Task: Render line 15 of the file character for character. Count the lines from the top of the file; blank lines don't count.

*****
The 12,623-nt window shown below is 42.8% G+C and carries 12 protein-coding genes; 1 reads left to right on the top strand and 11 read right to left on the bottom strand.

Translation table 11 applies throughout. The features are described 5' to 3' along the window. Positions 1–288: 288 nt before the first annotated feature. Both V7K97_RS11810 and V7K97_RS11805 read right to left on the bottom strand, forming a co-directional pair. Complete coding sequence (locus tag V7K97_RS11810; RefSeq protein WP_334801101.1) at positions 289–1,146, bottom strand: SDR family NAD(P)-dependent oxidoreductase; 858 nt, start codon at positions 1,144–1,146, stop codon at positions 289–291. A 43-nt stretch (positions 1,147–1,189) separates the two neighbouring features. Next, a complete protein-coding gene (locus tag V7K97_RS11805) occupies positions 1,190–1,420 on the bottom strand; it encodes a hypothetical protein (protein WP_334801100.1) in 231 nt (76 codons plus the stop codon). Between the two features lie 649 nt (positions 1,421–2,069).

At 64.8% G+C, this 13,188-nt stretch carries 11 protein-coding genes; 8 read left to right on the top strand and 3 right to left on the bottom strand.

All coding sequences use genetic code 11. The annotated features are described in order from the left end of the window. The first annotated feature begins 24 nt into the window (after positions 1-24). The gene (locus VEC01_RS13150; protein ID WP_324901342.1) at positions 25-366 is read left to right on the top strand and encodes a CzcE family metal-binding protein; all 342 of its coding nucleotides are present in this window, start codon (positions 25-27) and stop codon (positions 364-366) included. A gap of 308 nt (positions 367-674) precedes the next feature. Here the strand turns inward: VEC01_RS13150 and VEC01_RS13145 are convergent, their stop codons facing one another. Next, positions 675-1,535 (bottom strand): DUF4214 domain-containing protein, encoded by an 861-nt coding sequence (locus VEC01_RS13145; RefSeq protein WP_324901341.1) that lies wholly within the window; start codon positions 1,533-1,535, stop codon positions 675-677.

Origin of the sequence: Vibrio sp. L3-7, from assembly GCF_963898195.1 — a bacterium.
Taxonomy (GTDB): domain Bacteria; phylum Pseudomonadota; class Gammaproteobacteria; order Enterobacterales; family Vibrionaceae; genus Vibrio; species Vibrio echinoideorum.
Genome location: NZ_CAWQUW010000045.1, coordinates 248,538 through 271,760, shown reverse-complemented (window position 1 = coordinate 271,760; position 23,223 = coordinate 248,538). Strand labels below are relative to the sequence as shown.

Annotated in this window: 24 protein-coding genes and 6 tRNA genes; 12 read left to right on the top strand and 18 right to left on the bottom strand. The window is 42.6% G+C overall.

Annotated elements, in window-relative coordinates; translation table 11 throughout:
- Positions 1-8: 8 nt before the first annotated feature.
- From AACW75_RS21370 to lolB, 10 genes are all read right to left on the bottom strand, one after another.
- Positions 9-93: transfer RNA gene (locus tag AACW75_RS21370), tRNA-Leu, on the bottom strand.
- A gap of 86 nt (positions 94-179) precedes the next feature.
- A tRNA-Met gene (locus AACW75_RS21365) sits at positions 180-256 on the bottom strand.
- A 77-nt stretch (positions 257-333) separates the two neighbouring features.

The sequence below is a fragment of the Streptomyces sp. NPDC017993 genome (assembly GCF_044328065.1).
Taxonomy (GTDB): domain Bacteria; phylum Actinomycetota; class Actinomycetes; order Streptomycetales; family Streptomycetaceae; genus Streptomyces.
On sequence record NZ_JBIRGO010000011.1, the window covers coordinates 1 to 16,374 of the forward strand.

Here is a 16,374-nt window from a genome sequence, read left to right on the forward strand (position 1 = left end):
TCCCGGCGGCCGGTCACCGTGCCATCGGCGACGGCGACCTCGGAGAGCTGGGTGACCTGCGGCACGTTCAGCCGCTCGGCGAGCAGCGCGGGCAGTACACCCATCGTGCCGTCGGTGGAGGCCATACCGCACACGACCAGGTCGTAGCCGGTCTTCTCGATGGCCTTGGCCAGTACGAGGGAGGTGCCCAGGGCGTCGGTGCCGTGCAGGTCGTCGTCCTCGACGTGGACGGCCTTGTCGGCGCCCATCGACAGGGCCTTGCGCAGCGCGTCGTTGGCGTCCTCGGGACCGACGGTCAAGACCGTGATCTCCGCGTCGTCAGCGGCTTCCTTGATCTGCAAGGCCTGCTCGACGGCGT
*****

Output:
- A 77-nt stretch (positions 257-333) separates the two neighbouring features.